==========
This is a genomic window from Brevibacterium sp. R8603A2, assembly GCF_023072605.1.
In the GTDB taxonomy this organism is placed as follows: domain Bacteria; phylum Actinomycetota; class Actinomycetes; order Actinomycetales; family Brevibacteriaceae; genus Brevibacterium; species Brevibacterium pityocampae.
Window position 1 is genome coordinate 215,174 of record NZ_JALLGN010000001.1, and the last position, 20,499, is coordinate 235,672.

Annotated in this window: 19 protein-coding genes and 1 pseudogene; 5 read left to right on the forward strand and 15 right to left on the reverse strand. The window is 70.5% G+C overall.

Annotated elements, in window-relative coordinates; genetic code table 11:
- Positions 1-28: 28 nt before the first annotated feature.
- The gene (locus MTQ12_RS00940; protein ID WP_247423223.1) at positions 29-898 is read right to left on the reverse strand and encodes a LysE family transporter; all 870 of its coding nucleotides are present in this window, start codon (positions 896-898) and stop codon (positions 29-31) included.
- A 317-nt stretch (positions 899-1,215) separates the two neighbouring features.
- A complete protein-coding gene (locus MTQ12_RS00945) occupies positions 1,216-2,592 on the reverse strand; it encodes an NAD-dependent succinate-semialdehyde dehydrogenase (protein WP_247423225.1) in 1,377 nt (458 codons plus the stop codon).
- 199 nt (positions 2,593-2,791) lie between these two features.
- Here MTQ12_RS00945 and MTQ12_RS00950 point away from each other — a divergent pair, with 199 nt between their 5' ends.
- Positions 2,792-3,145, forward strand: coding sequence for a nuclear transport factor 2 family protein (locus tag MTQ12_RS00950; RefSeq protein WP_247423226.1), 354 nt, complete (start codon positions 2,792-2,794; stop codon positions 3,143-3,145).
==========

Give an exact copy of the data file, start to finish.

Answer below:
This is a genomic window from Brevibacterium sp. R8603A2, assembly GCF_023072605.1.
In the GTDB taxonomy this organism is placed as follows: domain Bacteria; phylum Actinomycetota; class Actinomycetes; order Actinomycetales; family Brevibacteriaceae; genus Brevibacterium; species Brevibacterium pityocampae.
Window position 1 is genome coordinate 215,174 of record NZ_JALLGN010000001.1, and the last position, 20,499, is coordinate 235,672.

Annotated in this window: 19 protein-coding genes and 1 pseudogene; 5 read left to right on the forward strand and 15 right to left on the reverse strand. The window is 70.5% G+C overall.

Annotated elements, in window-relative coordinates; genetic code table 11:
- Positions 1-28: 28 nt before the first annotated feature.
- The gene (locus MTQ12_RS00940; protein ID WP_247423223.1) at positions 29-898 is read right to left on the reverse strand and encodes a LysE family transporter; all 870 of its coding nucleotides are present in this window, start codon (positions 896-898) and stop codon (positions 29-31) included.
- A 317-nt stretch (positions 899-1,215) separates the two neighbouring features.
- A complete protein-coding gene (locus MTQ12_RS00945) occupies positions 1,216-2,592 on the reverse strand; it encodes an NAD-dependent succinate-semialdehyde dehydrogenase (protein WP_247423225.1) in 1,377 nt (458 codons plus the stop codon).
- 199 nt (positions 2,593-2,791) lie between these two features.
- Here MTQ12_RS00945 and MTQ12_RS00950 point away from each other — a divergent pair, with 199 nt between their 5' ends.
- Positions 2,792-3,145, forward strand: coding sequence for a nuclear transport factor 2 family protein (locus tag MTQ12_RS00950; RefSeq protein WP_247423226.1), 354 nt, complete (start codon positions 2,792-2,794; stop codon positions 3,143-3,145).